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On May 20, federal and New York City authorities arrested four men on charges of plotting domestic terrorist attacks. Assistant U.S. Attorney Eric Snyder described the men as being eager “to bring death to Jews.”
This story is depressingly familiar. With apocalyptic rhetoric, the authorities herald an arrest, boasting that their efforts, with the aid of confidential informants, have foiled another homegrown terrorist plot. However, it soon becomes clear the alleged plotters were incapable of committing these terrorist acts without the participation and provocation of the informants.
This agent-provocateur scenario has played out in two other cases. One of them was the so-called “Liberty City 7” case, in which seven men of Haitian descent living in Miami’s impoverished Liberty City neighborhood were charged in June 2006 with conspiracy to commit terrorism.
In that case, an undercover informant, experiencing legal trouble and flush with $140,000 in FBI cash, struck up a friendship with the men and helped to conceive the plot. He suggested the targets and supplied much of the financing and equipment. Their high-profile arrests received media attention when former Attorney General Alberto Gonzales announced the seven men plotted to create an “Islamic army” bent on “killing devils.” None of them turned out to be Muslims.
After two mistrials and the acquittals of two suspects, jurors convicted five of the original seven men on May 12. In a May 16 editorial, the Miami Herald concluded, “This wasn’t so much a case of the FBI interrupting an ongoing terror plot, but of the agency providing a blueprint for it.” The five men face sentences between 30 and 70 years.
The second case, revealed in June 2007, concerns an alleged conspiracy to blow up fuel tanks, terminal buildings and the web of fuel pipes running underneath Kennedy International Airport.
A confidential informant also set this case in motion. The informant was a convicted drug dealer whose sentence, according to the criminal complaint, “is pending as part of his cooperation agreement with the government.” The equation is clear: the bigger the bust, the lighter his sentence.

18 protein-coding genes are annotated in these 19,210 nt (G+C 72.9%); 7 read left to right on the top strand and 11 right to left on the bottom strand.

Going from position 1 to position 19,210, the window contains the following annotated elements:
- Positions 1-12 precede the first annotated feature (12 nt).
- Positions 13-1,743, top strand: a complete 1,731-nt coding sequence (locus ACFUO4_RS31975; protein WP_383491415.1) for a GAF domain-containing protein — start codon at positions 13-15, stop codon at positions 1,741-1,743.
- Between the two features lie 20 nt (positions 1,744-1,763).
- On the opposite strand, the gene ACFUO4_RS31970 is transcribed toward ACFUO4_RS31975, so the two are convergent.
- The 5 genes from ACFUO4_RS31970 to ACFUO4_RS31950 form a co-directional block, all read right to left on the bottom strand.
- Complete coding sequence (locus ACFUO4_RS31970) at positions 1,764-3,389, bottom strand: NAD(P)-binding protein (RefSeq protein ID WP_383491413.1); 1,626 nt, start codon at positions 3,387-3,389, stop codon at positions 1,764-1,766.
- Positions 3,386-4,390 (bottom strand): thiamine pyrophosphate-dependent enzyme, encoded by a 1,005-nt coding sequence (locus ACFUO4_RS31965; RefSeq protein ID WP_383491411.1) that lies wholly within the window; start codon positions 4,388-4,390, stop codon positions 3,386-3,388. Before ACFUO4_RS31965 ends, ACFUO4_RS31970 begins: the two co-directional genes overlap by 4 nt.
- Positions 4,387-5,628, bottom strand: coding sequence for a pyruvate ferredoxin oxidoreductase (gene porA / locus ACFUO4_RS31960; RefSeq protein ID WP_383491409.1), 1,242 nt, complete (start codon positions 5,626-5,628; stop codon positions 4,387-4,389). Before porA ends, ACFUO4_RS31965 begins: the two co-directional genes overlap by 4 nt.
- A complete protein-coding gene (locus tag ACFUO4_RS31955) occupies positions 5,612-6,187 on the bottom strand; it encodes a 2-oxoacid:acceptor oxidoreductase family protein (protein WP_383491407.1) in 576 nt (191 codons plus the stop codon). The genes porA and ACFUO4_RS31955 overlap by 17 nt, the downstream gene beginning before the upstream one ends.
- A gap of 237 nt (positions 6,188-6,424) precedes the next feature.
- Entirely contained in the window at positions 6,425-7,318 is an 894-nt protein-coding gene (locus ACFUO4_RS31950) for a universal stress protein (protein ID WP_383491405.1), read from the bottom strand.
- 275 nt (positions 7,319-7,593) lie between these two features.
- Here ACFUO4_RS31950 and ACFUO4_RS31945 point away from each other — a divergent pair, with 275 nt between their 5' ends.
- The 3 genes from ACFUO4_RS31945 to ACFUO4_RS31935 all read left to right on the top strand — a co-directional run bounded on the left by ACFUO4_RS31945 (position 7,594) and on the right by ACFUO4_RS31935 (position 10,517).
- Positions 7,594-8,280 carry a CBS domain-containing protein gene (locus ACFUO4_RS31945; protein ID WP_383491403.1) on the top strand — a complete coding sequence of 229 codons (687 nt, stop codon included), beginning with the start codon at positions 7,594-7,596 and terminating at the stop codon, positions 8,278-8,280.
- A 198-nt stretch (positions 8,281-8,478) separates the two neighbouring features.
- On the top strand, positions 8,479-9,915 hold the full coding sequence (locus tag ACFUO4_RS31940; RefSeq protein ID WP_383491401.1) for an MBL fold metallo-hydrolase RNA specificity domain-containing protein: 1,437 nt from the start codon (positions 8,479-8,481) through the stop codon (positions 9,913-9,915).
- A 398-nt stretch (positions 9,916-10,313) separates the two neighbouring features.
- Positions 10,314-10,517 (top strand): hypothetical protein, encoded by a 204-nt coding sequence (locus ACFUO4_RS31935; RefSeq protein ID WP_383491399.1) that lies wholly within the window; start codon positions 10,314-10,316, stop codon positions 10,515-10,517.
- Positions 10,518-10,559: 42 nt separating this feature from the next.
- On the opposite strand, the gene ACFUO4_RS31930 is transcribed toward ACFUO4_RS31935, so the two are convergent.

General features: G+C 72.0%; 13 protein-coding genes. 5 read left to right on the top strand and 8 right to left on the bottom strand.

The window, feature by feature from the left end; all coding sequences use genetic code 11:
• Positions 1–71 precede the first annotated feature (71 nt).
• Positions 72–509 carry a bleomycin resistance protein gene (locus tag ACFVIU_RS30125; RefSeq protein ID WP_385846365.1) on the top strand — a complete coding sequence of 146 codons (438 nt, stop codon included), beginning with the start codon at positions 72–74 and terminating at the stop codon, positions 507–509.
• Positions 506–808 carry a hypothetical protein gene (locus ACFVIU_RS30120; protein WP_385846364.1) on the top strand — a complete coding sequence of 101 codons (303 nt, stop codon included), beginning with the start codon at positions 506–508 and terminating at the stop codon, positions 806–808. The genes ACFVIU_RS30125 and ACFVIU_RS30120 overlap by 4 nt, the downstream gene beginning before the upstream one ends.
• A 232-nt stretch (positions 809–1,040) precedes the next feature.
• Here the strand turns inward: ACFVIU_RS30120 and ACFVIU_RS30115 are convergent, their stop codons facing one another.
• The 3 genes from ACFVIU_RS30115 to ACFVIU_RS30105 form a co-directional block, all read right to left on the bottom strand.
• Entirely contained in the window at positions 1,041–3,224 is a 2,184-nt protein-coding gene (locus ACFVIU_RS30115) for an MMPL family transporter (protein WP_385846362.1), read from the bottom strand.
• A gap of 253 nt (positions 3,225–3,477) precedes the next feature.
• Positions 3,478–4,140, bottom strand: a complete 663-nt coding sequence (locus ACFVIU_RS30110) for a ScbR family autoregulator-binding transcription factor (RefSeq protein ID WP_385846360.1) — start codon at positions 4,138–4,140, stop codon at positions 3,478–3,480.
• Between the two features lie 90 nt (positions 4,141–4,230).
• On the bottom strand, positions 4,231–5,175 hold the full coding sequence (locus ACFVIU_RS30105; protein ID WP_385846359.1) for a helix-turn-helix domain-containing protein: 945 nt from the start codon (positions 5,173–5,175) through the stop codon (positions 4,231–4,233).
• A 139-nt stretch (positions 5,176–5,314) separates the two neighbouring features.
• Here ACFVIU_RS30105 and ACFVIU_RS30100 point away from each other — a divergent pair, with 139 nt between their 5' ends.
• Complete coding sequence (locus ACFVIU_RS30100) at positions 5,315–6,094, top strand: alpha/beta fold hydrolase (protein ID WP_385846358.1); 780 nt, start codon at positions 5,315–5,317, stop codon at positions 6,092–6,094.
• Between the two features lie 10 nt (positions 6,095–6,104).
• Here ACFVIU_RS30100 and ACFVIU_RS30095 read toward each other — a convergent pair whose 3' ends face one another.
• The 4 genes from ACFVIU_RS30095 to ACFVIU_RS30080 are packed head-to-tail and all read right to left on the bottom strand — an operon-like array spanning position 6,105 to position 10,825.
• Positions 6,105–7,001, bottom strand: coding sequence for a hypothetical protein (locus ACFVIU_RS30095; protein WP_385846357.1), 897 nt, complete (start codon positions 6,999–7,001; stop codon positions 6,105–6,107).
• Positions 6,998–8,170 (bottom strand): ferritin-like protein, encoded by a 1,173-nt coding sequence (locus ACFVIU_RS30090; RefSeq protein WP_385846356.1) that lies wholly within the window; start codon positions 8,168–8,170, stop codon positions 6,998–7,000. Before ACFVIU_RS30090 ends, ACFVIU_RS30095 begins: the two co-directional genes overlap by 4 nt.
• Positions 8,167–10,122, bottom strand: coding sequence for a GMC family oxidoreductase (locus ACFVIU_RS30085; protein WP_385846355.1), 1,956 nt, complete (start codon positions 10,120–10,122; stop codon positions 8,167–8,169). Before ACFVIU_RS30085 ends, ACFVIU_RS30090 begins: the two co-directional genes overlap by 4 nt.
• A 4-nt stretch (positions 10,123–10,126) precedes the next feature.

In the most recent New York case, the informant identified by the New York Post as Shahed Hussain, became an FBI mole in 2003, after he was busted for identity fraud. He targeted four financially strapped ex-cons (David Cromitie, David Williams, Onta Williams and Laguerre Payen) who occasionally attended a mosque in Newburgh, N.Y. – about 70 miles north of New York City.
Hussain helped the four men conspire to detonate explosives outside the Riverdale Temple and nearby Riverdale Jewish Center and also to shoot down military aircraft at the Air National Guard Base in Newburgh with surface-to-air missiles. He purchased cell phones and a camera in order to plan the attack, and the FBI provided the informant with disabled explosive devices, as well as a bum Stinger missile.
According to relatives of the arrested men, Hussain also supplied them with cash, food, rent money and drugs. Elizabeth McWilliams, the mother of suspect David Williams, told the New York Daily News that the informant even offered to pay for his sick brother’s liver transplant.
Law enforcement officials first said the men converted to Islam while incarcerated and had religious motives for the plot, but none of the men turned out to be practicing Muslims. It seems more likely they were lured by financial incentives.
Conservative commentators have pounced on the Newburgh story as proof that relocating hardcore terrorists to U.S. prisons would endanger national security. Writing for the National Review Online, Peter Kirsanow argues the arrest of the Newburgh suspects “should be an obvious caution to President Obama regarding his plan to close Guantanamo and possibly relocate the inmates to U.S. prisons.”
In New York City, where most of the men lived, the unemployment rate for black men is about 50 percent, according to a two-year-old study by the Community Service Society, and most experts believe the situation has worsened. In such communities, there is an increasing sense of economic desperation that can easily be exploited by unscrupulous actors.
Employing cash-dispensing FBI informants to troll for impoverished malcontents is an inefficient and tawdry way to combat international terrorism.
In this new book, longtime organizers and movement educators Mariame Kaba and Kelly Hayes examine the political lessons of the Covid-19 pandemic and its aftermath, including the convergence of mass protest and mass formations of mutual aid. Let This Radicalize You answers the urgent question: What fuels and sustains activism and organizing when it feels like our worlds are collapsing?
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Salim Muwakkil is a senior editor of In These Times and host of “The Salim Muwakkil Show” on radio station WVON-AM in Chicago. Muwakkil was also contributing columnist for both the Chicago Sun-Times (1993 – 1997) and the Chicago Tribune (1998 – 2005). He is also a co-founder of Pacifica News’ network daily “Democracy Now” program and served as an adjunct professor at Northwestern University, University of Illinois, the Art Institute of Chicago and Chicago’s Columbia College.